The finding that prevalence and degree of corneal arcus was not related to serum concentrations of lipids, glucose, Hb1Ac, and creatinine suggests that a corneal arcus was not a clinical biomarker for hyperlipidemia or other metabolic disorders in our rural study population. In the literature on urban populations or populations from Western countries, most studies reported on associations between the presence and amount of a corneal arcus and hyperlipidemia or diseases associated with hyperlipidemia. In the Framingham Heart Study data set, Fernandez et al. 14 determined if corneal arcus was an independent risk factor for cardiovascular disease and coronary artery disease. They performed a prospective analysis in the Framingham Heart Study Original Cohort and Offspring Cohort database including 23,376 patient examinations and identified corneal arcus in 3,890 (17%) of which them. They found that corneal arcus was a predictor of cardiovascular disease and coronary artery disease at 4 and 8 years of follow-up (P < 0.0001). Corneal arcus, however, was no longer predictive of either cardiovascular disease or coronary artery disease after adjustment for age and sex at 4 and 8 years of follow-up (P > 0.05 for all). They concluded that a corneal arcus predicted cardiovascular diseases and coronary artery disease in the community-based Framingham Heart Study cohort because of its association with increasing age and that age was a potentially confounding factor. Although the association between corneal arcus and cardiovascular disease or coronary artery disease after adjustment for age was not statistically significant, the odds ratio of 1.07 and its confidence interval of 0.95 to 1.22 suggested a potential association. Correspondingly, the Blue Mountains Eye Study found, after age adjustment, a significant correlation between corneal arcus and higher concentrations of total cholesterol over 5 mmol/L. 11 The confidence intervals (1.0–5.2) of the odds ratio (2.3) for that association in the Blue Mountains Eye Study overlapped with the confidence interval in the Framingham Heart Study (0.95–1.22). As in our study, corneal arcus was not associated with arterial hypertension or smoking in the Blue Mountains Eye Study. In agreement with the Blue Mountains Eye Study and the Framingham Heart Study, the recent Singapore Malay Eye Study reported that, after adjustment for age, sex, total cholesterol, serum glucose, and current smoking, cardiovascular risk factors were significantly associated with corneal arcus. 15 Other studies reporting on associations between corneal arcus and dyslipidemias were usually relatively small-scale, hospital-based studies on groups of patients with selected diseases, such as familial hypercholesterolemia, Tangier disease, or lecithin-cholesterol acyl transferase deficiency. 4 6,9,13,16 Since our study did not specifically include patients with rare diseases, the findings of our study cannot be taken as an assessment of relationships between a corneal arcus and these rare disorders. Interestingly, the confidence interval for the odds ratio of the association between corneal arcus and blood concentrations of cholesterol (measured in mmol/L) was 0.62 to 1.39 in our study (Table 2), and this overlapped with the confidence intervals of the same odds ratio in the Singapore Malay Study (1.1–1.3).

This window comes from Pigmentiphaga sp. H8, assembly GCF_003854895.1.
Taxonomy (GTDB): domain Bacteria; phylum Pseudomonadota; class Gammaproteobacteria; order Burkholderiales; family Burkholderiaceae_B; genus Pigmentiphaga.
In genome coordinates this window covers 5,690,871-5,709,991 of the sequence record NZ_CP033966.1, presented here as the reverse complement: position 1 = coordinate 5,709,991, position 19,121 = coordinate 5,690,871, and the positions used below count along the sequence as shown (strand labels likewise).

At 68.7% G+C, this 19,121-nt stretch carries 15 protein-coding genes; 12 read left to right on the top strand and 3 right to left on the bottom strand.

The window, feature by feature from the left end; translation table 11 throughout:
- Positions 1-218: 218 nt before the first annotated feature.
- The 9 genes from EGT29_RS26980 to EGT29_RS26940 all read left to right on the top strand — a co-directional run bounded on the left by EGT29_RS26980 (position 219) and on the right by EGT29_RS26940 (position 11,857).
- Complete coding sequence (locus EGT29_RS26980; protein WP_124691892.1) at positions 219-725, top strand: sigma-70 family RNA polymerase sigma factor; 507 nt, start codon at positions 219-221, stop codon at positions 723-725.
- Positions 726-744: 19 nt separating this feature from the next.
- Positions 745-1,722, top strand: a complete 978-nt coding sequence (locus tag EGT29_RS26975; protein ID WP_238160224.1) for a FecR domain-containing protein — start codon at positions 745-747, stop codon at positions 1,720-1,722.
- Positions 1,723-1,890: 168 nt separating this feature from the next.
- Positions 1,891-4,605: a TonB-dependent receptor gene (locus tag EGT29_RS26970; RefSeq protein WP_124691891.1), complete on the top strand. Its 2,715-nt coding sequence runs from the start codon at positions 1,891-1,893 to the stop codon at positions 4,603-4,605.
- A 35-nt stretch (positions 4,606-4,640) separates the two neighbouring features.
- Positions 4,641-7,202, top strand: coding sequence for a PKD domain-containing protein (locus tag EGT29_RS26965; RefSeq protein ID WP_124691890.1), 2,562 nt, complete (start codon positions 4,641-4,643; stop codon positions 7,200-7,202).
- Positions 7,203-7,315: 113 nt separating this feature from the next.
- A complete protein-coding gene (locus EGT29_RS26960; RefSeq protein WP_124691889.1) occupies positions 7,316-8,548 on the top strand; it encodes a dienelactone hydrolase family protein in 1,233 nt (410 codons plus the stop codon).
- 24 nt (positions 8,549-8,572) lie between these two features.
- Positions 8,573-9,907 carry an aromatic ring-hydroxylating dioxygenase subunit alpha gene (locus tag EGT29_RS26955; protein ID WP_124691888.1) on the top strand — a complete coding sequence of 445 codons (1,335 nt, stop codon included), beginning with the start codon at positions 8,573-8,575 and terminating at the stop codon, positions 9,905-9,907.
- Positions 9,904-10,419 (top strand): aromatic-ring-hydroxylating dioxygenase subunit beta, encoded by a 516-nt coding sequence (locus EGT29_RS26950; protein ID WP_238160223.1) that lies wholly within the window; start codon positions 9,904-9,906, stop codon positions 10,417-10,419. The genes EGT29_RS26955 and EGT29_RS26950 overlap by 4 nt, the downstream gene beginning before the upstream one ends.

In an intereye comparison, a more marked corneal arcus was significantly associated with lower intraocular pressure (P = 0.006), thinner central cornea (P = 0.005), and more hyperopic refractive error (P = 0.003; Table 3). These findings partially confirm results from the Singapore Malay Eye Study, in which after adjustment for age, sex, and systemic factors, central corneal thickness was lower (P = 0.03) in eyes with corneal arcus versus those without. In contrast to our study, the Singapore Malay Eye Study found that a more marked corneal arcus was significantly (P < 0.001) associated with higher intraocular pressure. 1 Also, in contrast to the Singapore Malay Eye Study, our study showed the associations between corneal arcus and central corneal thickness and intraocular pressure in the assessment of intraindividual intereye asymmetries only, whereas in the interindividual analysis, corneal arcus was associated only with central corneal thickness, but not with intraocular pressure (Table 1). As a corollary, intraocular pressure measurements obtained in our study correlated significantly with higher central corneal thickness (P < 0.001) and more myopic refractive error (P = 0.04), whereas the amount of corneal arcus was not significantly (P = 0.20) associated with the intraocular pressure measurements in the multivariate analysis. A similar result was obtained, if age was added to the multivariate analysis. It may suggest that a corneal arcus was of minor importance for the measurements of intraocular pressure.